Chaplain's Column: Alone by Yourself

"An isometric exercise is one that involves no movement" (Erin O'Driscoll, R.N. in The Complete Book of Isometrics). Isometric exercises were popularized in the 1950s as muscle training that could be done in a limited space with little or no equipment. For example: shoulder flexion can be done by holding our clipboard straight out until our muscles are contracted. Many advocate significant health benefits from these "no movement" activities.

Since our muscles can be trained and strengthened by "no movement," it seems reasonable to suggest that our minds may benefit by mental isometrics. Mental isometrics would be exercises or activities that could strengthen our mental processes without having to do research or extensive reading. In other words mental isometrics are training activities that can be done without having to be in an academic setting--they can be done alone by ourselves.

Regardless of the portrayal on the television shows that the life of law enforcement officers is one of constant action and activity, most of the time spent on duty is readiness for action if and when it occurs. Most of the time, we are alone by ourselves. How can mental isometrics be done? The following "no movement" exercises are suggested:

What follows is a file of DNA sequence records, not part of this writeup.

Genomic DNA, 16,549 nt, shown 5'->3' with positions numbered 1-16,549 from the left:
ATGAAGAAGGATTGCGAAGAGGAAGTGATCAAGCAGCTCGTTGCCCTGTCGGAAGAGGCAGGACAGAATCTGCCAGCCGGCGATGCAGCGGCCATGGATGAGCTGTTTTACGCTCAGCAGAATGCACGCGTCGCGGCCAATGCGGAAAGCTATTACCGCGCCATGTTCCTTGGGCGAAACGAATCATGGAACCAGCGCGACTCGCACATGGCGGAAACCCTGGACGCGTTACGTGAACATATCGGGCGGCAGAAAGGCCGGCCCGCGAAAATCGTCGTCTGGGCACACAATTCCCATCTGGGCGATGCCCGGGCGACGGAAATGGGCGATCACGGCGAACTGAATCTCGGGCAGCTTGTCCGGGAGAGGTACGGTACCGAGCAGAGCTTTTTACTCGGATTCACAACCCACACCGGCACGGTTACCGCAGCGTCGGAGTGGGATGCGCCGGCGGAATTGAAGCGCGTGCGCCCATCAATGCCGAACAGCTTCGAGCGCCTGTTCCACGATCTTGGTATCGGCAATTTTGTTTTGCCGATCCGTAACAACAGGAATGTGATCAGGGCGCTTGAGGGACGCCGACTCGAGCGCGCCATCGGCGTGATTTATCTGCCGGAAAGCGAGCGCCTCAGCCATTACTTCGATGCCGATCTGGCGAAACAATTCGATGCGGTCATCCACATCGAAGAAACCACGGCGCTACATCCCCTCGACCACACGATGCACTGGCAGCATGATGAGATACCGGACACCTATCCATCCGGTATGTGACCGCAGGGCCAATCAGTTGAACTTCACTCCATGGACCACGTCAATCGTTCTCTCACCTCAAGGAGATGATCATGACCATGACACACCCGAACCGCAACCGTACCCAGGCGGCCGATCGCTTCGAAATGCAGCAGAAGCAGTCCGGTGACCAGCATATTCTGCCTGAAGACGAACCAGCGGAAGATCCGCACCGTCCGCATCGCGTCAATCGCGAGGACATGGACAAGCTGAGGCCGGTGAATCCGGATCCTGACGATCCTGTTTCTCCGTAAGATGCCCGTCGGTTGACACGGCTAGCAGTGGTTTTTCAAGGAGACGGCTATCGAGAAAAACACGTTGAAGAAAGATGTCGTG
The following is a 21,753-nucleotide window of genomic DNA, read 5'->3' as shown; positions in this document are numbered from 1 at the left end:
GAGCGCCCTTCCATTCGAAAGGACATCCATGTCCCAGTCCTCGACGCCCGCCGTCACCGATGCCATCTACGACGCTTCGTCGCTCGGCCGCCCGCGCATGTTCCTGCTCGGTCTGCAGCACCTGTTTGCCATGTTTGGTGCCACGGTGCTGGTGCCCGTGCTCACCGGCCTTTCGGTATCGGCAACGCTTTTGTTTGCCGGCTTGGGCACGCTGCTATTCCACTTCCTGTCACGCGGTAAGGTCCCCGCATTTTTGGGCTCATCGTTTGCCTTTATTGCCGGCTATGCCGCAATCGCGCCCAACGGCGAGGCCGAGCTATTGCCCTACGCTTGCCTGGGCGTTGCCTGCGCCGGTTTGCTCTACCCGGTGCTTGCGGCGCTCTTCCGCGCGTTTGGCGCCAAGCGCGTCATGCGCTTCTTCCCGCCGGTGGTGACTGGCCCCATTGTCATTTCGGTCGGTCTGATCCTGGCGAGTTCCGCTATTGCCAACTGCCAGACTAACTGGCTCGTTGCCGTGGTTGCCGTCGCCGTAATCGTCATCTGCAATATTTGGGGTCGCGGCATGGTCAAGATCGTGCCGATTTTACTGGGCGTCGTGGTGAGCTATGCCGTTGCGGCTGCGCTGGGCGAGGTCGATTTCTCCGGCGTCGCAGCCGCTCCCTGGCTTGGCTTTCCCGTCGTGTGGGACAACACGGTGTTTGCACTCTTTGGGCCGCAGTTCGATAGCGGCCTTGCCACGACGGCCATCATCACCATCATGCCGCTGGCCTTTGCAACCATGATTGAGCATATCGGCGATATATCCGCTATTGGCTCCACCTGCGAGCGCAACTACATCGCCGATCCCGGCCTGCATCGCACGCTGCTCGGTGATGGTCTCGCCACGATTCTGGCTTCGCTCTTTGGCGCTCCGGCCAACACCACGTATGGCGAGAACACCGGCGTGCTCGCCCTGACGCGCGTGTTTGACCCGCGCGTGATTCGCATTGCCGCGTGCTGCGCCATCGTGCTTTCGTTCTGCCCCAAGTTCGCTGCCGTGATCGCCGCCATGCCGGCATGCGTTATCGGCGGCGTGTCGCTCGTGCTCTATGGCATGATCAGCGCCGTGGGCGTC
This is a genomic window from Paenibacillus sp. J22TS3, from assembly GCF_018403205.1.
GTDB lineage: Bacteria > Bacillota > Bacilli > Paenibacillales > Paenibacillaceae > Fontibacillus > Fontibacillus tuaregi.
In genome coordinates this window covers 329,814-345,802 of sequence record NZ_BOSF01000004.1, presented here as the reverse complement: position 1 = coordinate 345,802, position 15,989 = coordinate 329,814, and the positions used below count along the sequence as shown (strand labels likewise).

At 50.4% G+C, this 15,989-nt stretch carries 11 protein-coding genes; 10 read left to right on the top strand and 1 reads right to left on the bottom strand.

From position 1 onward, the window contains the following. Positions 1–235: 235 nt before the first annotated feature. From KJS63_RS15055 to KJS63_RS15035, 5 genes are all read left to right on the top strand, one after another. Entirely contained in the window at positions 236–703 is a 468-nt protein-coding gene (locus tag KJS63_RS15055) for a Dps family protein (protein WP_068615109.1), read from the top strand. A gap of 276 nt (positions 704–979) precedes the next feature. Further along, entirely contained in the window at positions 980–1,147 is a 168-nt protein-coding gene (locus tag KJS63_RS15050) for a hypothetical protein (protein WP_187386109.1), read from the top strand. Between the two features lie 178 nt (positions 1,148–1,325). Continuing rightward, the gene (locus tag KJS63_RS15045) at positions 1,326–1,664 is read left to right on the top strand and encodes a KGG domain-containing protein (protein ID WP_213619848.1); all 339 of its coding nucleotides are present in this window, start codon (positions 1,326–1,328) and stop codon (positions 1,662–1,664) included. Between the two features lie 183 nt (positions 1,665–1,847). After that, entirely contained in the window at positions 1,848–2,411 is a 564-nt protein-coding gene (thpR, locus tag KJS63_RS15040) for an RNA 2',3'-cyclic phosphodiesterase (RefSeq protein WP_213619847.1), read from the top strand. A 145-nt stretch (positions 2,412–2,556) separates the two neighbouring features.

1. Cultivate awareness; be alert to life as it is happening. Recognize our advantages, and do not dwell on calamities. "If I keep a green bough in my heart, the singing bird will come" (Chinese Proverb).
  2. Accept the inevitable. Engineer ways to adapt to changing circumstances. "God grant us the serenity to accept the things we cannot change, courage to change the things we can, and wisdom to know the difference." (unknown)
  3. Develop your sense of humor. "He that is of a merry heart hath a continual feast." (Proverbs 15:15)
  4. Practice patience. Being on a mountain peak requires some hiking.
  5. Discover a better way of doing it. "Results! Why, man, I have gotten a lot of results. I know several thousand things that won't work." (Thomas A. Edison)
  6. Think kind thoughts as a training method to say kind words. "It's nice to be important, but it's more important to be nice." (Author Unknown)
  7. Pray. "Prayer does not change God, but it changes him who prays." (Søren Kierkegaard)